Dried oregano (rigani)
When your oregano is beginning to go to flower, you can cut back lengths to dry as a whole stem to make dried oregano (rigani) – what you can usually by at Greek speciality stores. Once you have it handy around your house, it becomes a staple cooking herb. Cass and I regularly use it in meals we make from various cuisines. It is a sunny afternoon and with daylight savings in full swing I feel like doing things after work, so I cut back our oregano and tied it up to dry.
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Twine or string
A cool space to hang the oregano in (I hang mine in the kitchen and also on my inside clothes-hanger)
Cut as many stems of fresh oregano. About 20-30 cm lengths.
Organise into bunches of a similar length. About 4-6 stems per bunch.
With string or twine (40-50cm), loosely tie a knot to hold the bunches together. It needs to be loose to allow the oregano to breathe while it dries.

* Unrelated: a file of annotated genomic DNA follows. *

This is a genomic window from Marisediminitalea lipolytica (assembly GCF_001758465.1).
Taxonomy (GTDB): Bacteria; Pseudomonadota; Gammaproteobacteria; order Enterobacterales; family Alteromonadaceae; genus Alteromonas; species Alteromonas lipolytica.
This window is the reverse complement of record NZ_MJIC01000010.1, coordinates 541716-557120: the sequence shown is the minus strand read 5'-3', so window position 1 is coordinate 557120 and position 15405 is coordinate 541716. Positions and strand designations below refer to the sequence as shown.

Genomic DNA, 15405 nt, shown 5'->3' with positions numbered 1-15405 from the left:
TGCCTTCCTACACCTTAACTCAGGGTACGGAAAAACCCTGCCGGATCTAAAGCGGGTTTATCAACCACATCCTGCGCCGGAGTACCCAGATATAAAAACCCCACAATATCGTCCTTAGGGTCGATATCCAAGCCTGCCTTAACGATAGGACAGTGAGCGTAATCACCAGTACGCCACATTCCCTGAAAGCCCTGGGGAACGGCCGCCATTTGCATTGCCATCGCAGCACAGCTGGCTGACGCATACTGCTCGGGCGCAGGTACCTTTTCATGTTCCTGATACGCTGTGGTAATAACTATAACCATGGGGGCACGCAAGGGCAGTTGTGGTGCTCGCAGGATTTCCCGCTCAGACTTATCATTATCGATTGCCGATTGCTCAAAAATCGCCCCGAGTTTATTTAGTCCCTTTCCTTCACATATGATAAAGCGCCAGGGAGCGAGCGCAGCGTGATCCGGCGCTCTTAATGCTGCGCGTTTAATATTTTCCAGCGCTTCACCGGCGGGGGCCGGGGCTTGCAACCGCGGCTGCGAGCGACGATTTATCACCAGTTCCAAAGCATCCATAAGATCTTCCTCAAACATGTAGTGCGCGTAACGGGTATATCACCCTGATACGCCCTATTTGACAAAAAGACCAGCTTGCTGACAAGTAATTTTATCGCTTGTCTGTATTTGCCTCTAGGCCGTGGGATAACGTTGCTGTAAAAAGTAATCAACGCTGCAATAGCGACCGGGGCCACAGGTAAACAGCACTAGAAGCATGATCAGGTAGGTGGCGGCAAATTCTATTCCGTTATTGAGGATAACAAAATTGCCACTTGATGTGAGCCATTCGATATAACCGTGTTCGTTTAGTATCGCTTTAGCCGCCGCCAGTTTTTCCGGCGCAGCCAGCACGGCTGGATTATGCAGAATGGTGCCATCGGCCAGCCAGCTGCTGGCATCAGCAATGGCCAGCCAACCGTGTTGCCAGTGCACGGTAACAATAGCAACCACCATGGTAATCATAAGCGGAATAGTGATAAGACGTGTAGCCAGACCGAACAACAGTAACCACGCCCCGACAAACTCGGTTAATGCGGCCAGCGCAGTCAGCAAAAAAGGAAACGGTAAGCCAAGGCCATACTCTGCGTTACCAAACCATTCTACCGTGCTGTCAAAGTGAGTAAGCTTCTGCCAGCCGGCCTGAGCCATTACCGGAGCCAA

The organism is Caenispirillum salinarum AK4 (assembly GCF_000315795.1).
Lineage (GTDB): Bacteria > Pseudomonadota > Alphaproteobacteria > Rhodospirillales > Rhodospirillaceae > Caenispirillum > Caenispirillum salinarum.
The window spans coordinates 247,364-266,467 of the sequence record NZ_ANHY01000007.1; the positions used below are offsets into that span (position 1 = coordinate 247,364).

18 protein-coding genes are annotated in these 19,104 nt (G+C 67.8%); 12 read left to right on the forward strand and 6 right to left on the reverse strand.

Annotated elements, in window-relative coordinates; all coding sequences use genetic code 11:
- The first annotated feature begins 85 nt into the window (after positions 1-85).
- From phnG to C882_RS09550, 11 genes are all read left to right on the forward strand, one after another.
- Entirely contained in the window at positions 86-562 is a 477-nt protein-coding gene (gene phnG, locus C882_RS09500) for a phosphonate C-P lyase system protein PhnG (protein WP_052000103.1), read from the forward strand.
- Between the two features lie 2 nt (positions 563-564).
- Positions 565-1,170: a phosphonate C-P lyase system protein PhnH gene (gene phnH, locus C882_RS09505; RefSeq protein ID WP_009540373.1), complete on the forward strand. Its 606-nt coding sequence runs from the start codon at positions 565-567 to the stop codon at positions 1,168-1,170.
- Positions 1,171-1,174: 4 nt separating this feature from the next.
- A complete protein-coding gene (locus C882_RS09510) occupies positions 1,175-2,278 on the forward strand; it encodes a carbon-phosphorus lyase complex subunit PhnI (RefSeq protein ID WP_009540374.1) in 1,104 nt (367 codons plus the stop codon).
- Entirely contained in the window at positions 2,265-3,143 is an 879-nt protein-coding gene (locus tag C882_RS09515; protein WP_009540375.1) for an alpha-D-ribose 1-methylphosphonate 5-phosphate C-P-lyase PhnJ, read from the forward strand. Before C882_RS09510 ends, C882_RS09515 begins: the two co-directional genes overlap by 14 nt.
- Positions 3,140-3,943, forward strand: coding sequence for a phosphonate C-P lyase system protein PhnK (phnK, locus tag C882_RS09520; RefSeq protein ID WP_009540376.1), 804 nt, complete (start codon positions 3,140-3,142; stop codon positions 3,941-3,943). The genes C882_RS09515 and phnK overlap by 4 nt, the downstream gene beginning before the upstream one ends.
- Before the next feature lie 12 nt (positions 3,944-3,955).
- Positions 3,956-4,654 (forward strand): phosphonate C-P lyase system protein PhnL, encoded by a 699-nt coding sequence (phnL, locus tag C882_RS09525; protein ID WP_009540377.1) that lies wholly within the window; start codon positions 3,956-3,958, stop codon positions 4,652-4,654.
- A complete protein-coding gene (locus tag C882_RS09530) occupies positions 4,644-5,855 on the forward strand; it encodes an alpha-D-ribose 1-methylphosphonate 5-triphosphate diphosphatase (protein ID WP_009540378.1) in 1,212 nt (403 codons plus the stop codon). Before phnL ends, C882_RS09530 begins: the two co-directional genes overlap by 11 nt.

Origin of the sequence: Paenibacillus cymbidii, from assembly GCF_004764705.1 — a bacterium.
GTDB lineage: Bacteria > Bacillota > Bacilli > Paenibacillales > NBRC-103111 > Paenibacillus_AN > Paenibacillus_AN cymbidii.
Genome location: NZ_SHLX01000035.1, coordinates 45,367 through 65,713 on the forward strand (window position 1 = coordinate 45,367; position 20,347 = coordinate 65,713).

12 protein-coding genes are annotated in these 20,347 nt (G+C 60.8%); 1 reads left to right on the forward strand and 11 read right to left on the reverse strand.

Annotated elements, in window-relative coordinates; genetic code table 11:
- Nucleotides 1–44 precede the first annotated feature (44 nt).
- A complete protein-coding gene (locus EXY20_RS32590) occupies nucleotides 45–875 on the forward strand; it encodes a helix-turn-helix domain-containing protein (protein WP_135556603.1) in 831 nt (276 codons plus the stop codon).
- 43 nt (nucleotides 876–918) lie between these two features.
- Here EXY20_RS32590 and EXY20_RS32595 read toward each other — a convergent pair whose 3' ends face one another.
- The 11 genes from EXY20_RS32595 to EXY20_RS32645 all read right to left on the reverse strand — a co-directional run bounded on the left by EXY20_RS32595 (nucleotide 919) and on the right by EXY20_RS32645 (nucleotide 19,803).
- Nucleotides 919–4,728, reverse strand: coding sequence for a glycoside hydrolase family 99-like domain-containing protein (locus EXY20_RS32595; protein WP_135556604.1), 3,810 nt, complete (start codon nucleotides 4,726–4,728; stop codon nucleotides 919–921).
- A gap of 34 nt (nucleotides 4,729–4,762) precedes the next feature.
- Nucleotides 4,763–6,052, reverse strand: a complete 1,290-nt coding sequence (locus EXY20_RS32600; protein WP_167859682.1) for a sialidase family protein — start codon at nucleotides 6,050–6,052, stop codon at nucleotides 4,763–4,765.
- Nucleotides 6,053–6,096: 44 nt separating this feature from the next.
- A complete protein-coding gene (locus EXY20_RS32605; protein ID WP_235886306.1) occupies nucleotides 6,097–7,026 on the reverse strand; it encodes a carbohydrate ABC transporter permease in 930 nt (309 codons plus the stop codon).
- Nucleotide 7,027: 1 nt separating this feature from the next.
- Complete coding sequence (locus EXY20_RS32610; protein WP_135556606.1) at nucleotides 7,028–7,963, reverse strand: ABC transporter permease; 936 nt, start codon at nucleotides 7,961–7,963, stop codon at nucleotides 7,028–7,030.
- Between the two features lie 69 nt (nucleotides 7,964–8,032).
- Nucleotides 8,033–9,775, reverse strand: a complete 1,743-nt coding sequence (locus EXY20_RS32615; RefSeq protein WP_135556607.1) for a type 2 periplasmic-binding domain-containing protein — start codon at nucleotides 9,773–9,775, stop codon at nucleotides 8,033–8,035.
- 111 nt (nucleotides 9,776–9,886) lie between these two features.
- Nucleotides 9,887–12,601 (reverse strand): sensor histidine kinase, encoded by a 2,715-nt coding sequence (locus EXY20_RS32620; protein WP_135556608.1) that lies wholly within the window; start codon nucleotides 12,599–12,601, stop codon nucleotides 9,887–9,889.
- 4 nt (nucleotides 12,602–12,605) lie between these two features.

Poke a whole in the middle of the top of the paper bag. Pull the string through, so that the paper bag covers the oregano. This is so dust doesn’t collect on the oregano. I ran out of bags (and they wouldn’t look as nice in a photo). That’s my job for tomorrow. To the right is the dried product.
Tie the ends of the string to something that the oregano bunches can hang from. Leave for 3-4 weeks. Store in an untied plastic bag in the cupboard. Don’t overcrowd the bag with bunches.
Published by Zoe Crichton